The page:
In February, he was also slammed for telling his audience of former NPA rebels that he told his soldiers to shoot female rebels in the vagina.

Sources: ( )


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New DOT chief to ask Montano why he rushed official New York engagement to watch Broadway show



Newly installed Department of Tourism (DOT) Secretary Bernadette Romulo-Puyat said she plans on talking with Tourism Promotions Board (TPB) COO Cesar Montano to ask for his side on certain accusations that were hurled against him.

Among these accusations came from an Abante report where Montano was said to have rushed a speaking engagement staged by the DOT in New York to watch the Broadway musical show “Hamilton.”

DOT reportedly launched the Philippine Tourism Presentation and Dinner Reception on May 9 to showcase Philippine tourism and fashion at the Roosevelt Hotel in New York. Montano was introduced as the event’s keynote speaker, but he was said to have only spoken for a bit before hurriedly leaving the venue, disappointing the guests, which also included US officials.

Montano was said to have been invited to the event in behalf of the now-resigned Tourism Secretary Wanda Teo. He was also named as one of the two hosts, the other being Teo, of the said event.

In reaction to this report about Montano, Puyat said she would talk to Montano as well as the Tourism attache and other DOT officials who attended the event to verify the accusation in the report mentioned above.


Puyat said that she would investigate into the “Buhay Carinderia” program that the TPB is set to implement. This was after Philippine Star Boo Chanco accused Montano of issuing P80-million worth of three checks to the event proponent and organizer.

“I still don’t have the papers. I will be asking [and] will be arranging a meeting with Mr. Cesar Montano to ask about ‘yung mga nabasa ko sa ‘Buhay Carinderia’ – kung totoo ba na walang bidding ‘yung P80 million na advance,” Puyat said on May 15.

“I’m planning to talk to him and ask his side. I want to ask all those who were there if it actually happened,” Puyat added.

In March 2017, TPB employees filed a complaint against Montano for his alleged corruption and mismanagement of the agency. These include hiring friends and relatives, using TPB’s funds for personal trips, and showing incompetence in fulfilling his obligations as the agency’s COO.

Sources: ( )


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Eldest Tulfo vows to help Wanda clear her name, berates ‘black sheep’ Ben over controversial P60-M DOT ad deal



Inquirer columnist Ramon Tulfo spoke up about the controversy involving his siblings, now resigned Tourism Secretary Wanda Tulfo-Teo and hosts Ben and Erwin Tulfo, over the P60 million tourism ad deal.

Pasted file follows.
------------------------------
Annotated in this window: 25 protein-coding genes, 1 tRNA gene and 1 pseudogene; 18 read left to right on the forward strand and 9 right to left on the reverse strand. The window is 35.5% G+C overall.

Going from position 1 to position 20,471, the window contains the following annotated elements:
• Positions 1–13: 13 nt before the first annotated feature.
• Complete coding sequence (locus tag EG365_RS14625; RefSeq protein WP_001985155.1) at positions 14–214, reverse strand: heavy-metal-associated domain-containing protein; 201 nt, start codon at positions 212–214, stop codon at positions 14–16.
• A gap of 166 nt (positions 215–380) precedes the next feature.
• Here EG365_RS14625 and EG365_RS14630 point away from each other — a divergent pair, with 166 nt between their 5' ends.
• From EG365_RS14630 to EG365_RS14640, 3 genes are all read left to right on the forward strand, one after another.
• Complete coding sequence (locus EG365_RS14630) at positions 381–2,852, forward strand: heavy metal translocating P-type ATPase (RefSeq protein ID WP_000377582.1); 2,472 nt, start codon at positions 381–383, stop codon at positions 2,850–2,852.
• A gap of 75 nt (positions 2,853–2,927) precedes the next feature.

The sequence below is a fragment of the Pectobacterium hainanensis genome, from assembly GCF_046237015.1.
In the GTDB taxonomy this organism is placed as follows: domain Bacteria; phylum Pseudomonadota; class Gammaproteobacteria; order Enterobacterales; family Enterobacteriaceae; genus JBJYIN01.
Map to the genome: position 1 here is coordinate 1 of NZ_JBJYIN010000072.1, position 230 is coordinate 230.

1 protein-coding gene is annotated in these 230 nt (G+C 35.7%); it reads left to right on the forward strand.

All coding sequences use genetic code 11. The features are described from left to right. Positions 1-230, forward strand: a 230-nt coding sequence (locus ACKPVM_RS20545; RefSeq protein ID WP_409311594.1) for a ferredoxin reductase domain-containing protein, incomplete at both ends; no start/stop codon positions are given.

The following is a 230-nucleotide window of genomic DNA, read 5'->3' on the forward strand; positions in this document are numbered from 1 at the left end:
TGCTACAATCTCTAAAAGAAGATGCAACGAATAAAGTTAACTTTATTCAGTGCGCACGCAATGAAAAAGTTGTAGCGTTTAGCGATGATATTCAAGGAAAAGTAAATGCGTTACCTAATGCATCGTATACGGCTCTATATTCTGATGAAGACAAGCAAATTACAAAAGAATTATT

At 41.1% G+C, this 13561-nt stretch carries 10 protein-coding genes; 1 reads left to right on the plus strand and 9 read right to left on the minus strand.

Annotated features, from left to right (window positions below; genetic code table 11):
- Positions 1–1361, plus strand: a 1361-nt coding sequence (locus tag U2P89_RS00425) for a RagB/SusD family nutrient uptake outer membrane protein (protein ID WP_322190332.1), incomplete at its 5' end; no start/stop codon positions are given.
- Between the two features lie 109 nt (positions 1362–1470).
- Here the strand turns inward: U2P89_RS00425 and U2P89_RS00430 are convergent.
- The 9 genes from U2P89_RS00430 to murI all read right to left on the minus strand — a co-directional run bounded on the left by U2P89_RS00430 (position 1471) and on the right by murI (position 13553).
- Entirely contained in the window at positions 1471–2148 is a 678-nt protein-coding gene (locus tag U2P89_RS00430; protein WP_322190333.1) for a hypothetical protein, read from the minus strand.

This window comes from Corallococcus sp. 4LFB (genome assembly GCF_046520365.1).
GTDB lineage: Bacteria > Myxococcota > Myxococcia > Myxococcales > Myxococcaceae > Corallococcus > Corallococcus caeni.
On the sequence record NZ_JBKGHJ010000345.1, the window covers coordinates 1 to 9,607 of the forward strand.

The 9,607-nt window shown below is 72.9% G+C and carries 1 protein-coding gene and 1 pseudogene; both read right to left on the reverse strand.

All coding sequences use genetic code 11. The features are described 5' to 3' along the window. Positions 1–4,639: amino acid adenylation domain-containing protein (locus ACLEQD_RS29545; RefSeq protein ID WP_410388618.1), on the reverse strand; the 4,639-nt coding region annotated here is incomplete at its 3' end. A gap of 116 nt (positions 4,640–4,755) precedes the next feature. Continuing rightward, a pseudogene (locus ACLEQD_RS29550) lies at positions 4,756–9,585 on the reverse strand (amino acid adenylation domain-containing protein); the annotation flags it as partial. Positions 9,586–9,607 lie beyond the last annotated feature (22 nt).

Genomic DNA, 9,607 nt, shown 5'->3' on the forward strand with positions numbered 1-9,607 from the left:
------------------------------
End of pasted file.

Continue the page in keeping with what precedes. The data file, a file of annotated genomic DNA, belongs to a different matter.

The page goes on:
The eldest Tulfo wrote in his Inquirer column on May 10 that while President Rodrigo Duterte himself advised the Tulfo family to avoid talking to the media, he took it upon himself as the family’s acting patriarch to tell the story behind the controversy.

First up, Ramon blamed Teo for not hiring smart staff members who could have advised her against inking a deal with PTV 4, where one of the Tulfo brothers, Ben, was a blocktimer.

As a blocktimer, Ben pays for his TV show’s airtime on the state-run channel.

According to Ramon, Wanda was only complying with President Duterte’s injunction for his Cabinet secretaries to support PTV 4, adding that she did not know Ben’s company would get most of the multimillion advertising contract with DOT.

He also hit Ben, whom he called a “black sheep” with a “middle child” syndrome as the fifth child out of 10 siblings, for signing the P60-million advertising contract with PTV 4 despite knowing that there would be a conflict of interest on Wanda’s part.

Ramon also said that Wanda still tried to save Ben, who insisted on his innocence amid the controversy, leading her to resign from her post. He also explained that Wanda seemed to have forgotten the fact that her husband was on the board of director of the Tourism Infrastructure and Enterprise Zone Authority (Tieza), a part of DOT, when Duterte appointed her as tourism chief. He added that it should have been up to her husband to step down from his post upon his wife’s appointment.


In the same column, he also slammed Wanda’s lawyer, Ferdinand Topacio, whom he said did not even consult the Tulfo brothers on returning the P60-million funds from the ad deal. He also described the lawyer as “all talk,” a counsel who’s only focused on gaining publicity for himself.

Unlike what has been previously reported about Wanda resigning out of delicadeza amid the controversy, Ramon let it slip that he commended President Duterte for “sacking Wanda,” prompting some people to ask whether Wanda was fired instead of resigned.

Before he ended his column, he vowed to support “Wanda’s fight to clear her name, but not Ben’s.”
Wanda resigned on May 8 to show delicadeza and to spare everyone, especially Duterte, from the pain caused by the controversy, according to her lawyer.

The issue started with the Commission on Audit’s report showing the DOT paying P60 million worth of commercials to PTV 4, which in turn, tapped Ben’s Bitag Media Unlimited Inc. to air the tourism ads during Ben and Erwin’s show “Kilos Pronto.”

Malacañang said that Teo’s resignation does not mean that she is off the hook since the Ombudsman is still looking into her and other government officials involved in the controversial ad deal.

Sources: ( , )